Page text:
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Aug 21, 2007 11:31 AM

Best Potato for Pancakes and Latkes

Does anyone have an opinion on which type of potato makes a superior latke and potato pancake?

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  1. I always use Russet or Idaho potatoes. The trick to crispy latkes is to wring out the moisture from the grated potatoes (also do this for potato kugel).

    6 Replies
    1. re: Diane in Bexley

      I agree, Idaho potatoes, and a towel you plan to throw away are the secrets to great latkes . . . although why are you asking this in August? :)

      1. re: tzurriz

        There is no bad time for latkes, even in August. That's like asking why you'd want a turkey sandwich when Thanksgiving is three months away ;-)

        I do not throw towels away just because I used them for food. Hot water and detergent makes everything clean and good as new. Stains might linger, sure, but they won't hurt you.

        Oh, back on topic: yes, any good mealy potato. Waxy ones can't blend in properly - you'd need to use added starch of some sort to get the cakes to hold together.

        1. re: Will Owen

          Every time I've tried to launder the towel after making latkes, my next laundry load has come out stained and stiff. I don't use paper towels, so after a year or so I generally have a kitchen towel that needs replacing anyway. I use it one last time for the latkes, and don't feel any guilt getting rid of it and saving my washing machine.

          I was just teasing about the time of year. I think it is just the idea of standing over hot oil when it is so hot . . .

          Turkey sandwiches are always good! :)

          1. re: tzurriz

            "Every time I've tried to launder the towel after making latkes, my next laundry load has come out stained and stiff." Yes, starch will do that! Sufficient rinsing and wringing under cold water will de-starch the towel. I learned my lesson about not just throwing used kitchen cloths like this into the wash untreated when my socks and underwear came out smelling of chicken broth! The straining cloths all get washed with dish soap first now.

            My rough-duty towels are the nice cheap white cotton ones with the red stripes from IKEA. Or at least they USED to be white...

          2. re: Will Owen

            I use an old flour sack towel for that. It is gauzy enough to really wring them well and you are right. Hot water and detergent makes it clean and ready to use again.

            1. re: Will Owen

              Re: W.O.s response to Tzurriz

              I think that tzurriz asked about latkes in August because of the horrible thought of frying when it's 95 degrees outside. Horrible to me anyway.

              Otoh, I made chiles rellenos last week, but the fog had rolled in by the time I started frying.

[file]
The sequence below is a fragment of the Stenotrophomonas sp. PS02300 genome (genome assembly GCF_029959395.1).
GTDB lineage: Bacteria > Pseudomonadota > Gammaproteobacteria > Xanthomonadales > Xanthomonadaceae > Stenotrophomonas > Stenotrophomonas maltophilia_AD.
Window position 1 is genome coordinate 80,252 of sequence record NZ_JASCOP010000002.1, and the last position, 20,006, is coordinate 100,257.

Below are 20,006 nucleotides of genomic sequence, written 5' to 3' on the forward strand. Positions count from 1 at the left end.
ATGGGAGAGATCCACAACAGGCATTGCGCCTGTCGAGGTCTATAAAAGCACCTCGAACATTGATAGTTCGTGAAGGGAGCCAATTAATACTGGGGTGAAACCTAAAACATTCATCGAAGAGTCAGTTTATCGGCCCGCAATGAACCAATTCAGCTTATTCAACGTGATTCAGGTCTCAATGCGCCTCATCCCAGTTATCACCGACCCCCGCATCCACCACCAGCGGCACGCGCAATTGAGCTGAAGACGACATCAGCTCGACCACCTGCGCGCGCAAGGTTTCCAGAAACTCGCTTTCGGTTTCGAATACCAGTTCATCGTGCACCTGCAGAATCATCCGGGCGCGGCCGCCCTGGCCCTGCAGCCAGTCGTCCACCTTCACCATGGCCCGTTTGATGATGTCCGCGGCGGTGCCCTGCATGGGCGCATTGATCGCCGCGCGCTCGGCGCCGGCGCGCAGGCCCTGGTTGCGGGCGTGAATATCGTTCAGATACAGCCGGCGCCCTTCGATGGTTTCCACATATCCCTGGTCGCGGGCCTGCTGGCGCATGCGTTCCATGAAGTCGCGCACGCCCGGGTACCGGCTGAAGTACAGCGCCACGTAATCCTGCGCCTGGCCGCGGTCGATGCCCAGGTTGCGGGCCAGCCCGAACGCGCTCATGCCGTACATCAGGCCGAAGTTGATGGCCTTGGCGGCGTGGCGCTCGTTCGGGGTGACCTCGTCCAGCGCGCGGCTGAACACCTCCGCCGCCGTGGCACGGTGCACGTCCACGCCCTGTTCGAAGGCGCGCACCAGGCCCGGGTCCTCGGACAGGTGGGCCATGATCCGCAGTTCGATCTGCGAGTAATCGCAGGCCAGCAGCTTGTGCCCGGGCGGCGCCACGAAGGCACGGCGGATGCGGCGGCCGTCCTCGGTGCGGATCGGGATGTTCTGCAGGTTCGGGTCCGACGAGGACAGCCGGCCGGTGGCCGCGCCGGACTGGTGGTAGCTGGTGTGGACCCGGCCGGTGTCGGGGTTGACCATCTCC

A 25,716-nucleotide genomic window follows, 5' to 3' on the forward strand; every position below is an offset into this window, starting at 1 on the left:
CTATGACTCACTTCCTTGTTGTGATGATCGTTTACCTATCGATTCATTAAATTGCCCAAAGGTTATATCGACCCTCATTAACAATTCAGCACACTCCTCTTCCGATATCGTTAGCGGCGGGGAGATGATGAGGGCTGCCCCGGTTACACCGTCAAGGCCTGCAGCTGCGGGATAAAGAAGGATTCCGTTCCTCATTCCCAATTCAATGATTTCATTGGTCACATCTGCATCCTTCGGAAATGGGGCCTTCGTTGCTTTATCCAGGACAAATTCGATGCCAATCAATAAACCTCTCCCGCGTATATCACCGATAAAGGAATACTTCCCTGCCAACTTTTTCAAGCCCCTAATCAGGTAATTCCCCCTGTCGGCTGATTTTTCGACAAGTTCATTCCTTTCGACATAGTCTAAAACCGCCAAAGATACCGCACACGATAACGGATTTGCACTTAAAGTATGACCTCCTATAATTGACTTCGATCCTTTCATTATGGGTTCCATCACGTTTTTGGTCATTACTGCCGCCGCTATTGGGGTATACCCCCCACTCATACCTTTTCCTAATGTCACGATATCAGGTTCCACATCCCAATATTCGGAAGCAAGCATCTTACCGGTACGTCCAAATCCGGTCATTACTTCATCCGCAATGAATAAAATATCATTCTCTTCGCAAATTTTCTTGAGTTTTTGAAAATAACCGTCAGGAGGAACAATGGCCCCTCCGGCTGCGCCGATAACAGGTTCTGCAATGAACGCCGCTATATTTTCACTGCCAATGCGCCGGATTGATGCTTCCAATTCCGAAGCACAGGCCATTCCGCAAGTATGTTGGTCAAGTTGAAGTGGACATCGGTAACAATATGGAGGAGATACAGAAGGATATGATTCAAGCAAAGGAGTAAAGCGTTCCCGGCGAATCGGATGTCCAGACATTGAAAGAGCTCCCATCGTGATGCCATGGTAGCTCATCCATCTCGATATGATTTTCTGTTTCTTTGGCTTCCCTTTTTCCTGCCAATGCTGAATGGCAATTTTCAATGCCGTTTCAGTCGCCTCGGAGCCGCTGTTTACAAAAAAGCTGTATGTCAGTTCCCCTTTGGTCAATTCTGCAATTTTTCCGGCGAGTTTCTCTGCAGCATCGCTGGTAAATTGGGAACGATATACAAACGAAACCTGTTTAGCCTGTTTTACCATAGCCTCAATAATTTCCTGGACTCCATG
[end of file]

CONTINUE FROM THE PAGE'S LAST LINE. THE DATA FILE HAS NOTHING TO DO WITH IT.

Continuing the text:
2. Definitely Russetts. I made them with red, new potatoes once & they did not taste nearly as good.

          1. As we recently learned from a recent thread, use a ricer to extract the moisture from the potatoes!

            1. I've never had a problem with getting the latkes crispy and I never drain the moisture from the potatoes. You don't need to. My adjustment is made by adding matzo meal. I just add matzo meal to the food processed potatoes (russets) until I'm happy with the consistency. They turn out perfect every time. In fact, I don't even peal the potatoes either.

              3 Replies
              1. re: Den

                I like to rinse and dry my potatoes and I have had success using the salad spinner to get rid of excess moisture.

                1. re: HungryRubia

                  Thanks for the replies. Anyone have any tips about cooking ahead, transporting them then re-heating?

                  1. re: jamesm

                    easy, just re-heat in a 350 oven until crispy again. they crisp up nicely.

              2. I also prefer the russet or baking potatoes others recommended. Anything mealy.
                I have a little trick that I think helps to crisp up the latkes: Grate the potatoes into a large bowl and sprinkle with just a little salt. After all are grated, squeeze out the grated potatoes with you hands and let the moisture/juice/water from the potatoes drain into a bowl. Let the moisture/juice/water rest for a few minutes, then drain off the water slowly and you will see a layer of white potato starch collect at the bottom of the bowl. Add that starch to the grated potatoes and proceed with your recipe.
                Wheat flour tends to make the latke too cakey. The potato starch adds flavor, too, and is a very frugal step passed along to my Italian family from a Jewish neighbor about 80 years ago.

                3 Replies
                1. re: DCarbonaro

                  Great tips everyone. Thanks very much. Someone told me that a secret to transporting them is to stack them vertically, side by side, rather than on top of one another. Anyone heard that before?

                  1. re: jamesm

                    I freeze them on individual cookie sheets in one layer, then pop them in plastic freezer bags or use the Food Saver. You reheat them on cookie sheets in a 400 oven for about 10-15 min in one layer, no need to defrost. I would not stack them one on top of another, the grease would accumulate and I don't imagine they would remain crispy.

                  2. re: DCarbonaro

                    I do the same thing, putting the starch back in with the grated potatoes. However, I don't salt the potatoes -- I just rinse them in a big bowl full of cold water, scooping them out onto the towl for draining, then pouring off the rinsing liquid and using the starch that's collected at the bottom of the bowl. Makes for crispier latkes, no doubt!